Mistletone proudly presents the return of Lucy Dacus and her band, bringing her brilliant new album Home Video (out now on Matador / Remote Control) to The Metro.

There are a thousand truisms about home and childhood, none of them true but all of them honest. It’s natural to want to tidy those earliest memories into a story so palatable and simple that you never have to read again. A home video promises to give your memories back with a certificate of fact— but the footage isn’t the feeling. Who is just out of frame? What does the soft focus obscure? How did the recording itself change the scene?

Some scrutinise the past and some never look back; Lucy Dacus, a lifelong writer and close reader, has long been the former. “The past doesn’t change,” Dacus said. “Even if a memory is of a time I didn’t feel safe, there’s safety in looking at it, in its stability.”

Home Video, her third album, was built on an interrogation of her coming-of-age years in Richmond, Virginia. Many songs start the way a memoir might—“In the summer of ’07 I was sure I’d go to heaven, but I was hedging my bets at VBS”—and all of them have the compassion, humor, and honesty of the best autobiographical writing. Most importantly and mysteriously, this album displays Dacus’s ability to use the personal as portal into the universal. “I can’t hide behind generalizations or fiction anymore,” Dacus says, though talking about these songs, she admits, makes her ache.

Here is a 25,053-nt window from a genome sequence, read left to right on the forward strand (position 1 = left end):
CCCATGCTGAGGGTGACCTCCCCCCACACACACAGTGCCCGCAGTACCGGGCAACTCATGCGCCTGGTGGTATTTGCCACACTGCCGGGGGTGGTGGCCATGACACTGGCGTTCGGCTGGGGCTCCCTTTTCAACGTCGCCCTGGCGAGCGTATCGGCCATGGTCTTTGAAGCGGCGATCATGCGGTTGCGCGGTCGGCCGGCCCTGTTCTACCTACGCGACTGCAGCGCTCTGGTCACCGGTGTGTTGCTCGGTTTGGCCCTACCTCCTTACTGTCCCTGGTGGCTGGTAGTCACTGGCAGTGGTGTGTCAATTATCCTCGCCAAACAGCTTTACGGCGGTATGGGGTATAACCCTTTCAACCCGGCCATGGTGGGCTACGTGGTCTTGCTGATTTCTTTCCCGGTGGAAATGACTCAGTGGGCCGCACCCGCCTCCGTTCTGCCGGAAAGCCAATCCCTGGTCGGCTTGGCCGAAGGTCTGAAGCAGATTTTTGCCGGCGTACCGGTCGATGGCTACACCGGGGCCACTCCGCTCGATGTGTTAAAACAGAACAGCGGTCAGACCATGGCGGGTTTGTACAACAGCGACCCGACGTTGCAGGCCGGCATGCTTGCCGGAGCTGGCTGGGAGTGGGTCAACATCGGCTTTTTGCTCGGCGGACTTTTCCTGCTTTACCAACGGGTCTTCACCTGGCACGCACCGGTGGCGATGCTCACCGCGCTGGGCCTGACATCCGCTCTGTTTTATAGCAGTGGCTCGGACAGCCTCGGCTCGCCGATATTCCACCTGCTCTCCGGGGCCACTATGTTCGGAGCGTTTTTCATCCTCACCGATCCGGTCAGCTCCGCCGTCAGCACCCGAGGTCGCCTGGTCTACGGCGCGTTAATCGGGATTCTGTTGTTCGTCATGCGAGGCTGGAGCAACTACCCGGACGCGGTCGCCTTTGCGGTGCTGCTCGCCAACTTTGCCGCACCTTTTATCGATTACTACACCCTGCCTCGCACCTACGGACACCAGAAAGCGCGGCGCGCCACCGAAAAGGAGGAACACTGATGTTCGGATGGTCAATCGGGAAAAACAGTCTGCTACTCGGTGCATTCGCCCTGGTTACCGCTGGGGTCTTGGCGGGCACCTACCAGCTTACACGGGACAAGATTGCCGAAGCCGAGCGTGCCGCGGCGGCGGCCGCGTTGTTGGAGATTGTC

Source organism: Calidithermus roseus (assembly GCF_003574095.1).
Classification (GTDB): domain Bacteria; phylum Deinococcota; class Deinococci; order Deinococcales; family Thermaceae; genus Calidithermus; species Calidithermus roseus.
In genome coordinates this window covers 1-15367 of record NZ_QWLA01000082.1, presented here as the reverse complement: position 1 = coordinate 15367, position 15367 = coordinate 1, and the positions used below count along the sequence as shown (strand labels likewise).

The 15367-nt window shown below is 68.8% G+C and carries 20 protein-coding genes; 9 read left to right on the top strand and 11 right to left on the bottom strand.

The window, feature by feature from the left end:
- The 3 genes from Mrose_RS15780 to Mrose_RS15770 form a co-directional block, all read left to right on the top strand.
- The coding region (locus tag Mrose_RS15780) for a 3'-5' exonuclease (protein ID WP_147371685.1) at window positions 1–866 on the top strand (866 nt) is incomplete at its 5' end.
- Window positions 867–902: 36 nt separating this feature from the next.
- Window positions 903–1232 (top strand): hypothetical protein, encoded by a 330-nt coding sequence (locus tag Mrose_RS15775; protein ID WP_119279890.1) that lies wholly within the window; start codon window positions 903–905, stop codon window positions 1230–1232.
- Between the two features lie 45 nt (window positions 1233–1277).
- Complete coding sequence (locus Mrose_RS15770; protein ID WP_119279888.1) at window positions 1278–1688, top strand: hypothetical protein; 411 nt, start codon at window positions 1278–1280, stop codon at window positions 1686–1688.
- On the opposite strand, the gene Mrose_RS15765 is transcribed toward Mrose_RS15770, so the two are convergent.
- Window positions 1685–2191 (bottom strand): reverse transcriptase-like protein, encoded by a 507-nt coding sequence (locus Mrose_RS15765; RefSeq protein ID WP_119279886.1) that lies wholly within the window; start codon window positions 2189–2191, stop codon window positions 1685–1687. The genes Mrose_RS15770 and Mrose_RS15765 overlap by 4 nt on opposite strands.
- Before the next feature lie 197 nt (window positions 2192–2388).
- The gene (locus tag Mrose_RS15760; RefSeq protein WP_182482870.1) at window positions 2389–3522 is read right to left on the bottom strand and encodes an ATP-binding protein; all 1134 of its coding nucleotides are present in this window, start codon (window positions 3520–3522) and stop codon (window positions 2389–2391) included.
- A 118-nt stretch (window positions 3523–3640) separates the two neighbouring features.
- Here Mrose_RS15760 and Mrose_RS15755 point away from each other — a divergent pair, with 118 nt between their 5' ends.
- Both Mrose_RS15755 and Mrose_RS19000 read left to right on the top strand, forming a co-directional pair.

Continuing to showcase her incredible storytelling and songwriting, Home Video is Dacus’ “most personal album to date, recounting her coming of age, in Richmond, Virginia. She sings about lost friendships, queer love affairs, curfews, and other adolescent pursuits” (The New Yorker). It displays her ability to use the personal as portal into the universal as the songs capture that specific moment in time growing up where emotions and relationships start becoming more complex — the joys, the excitement, the confusion, and even the heartbreak of going through the process of discovering who you are and where people fit in your life and where you fit in theirs. Dacus’ voice has a healer’s power to soothe and ground and reckon.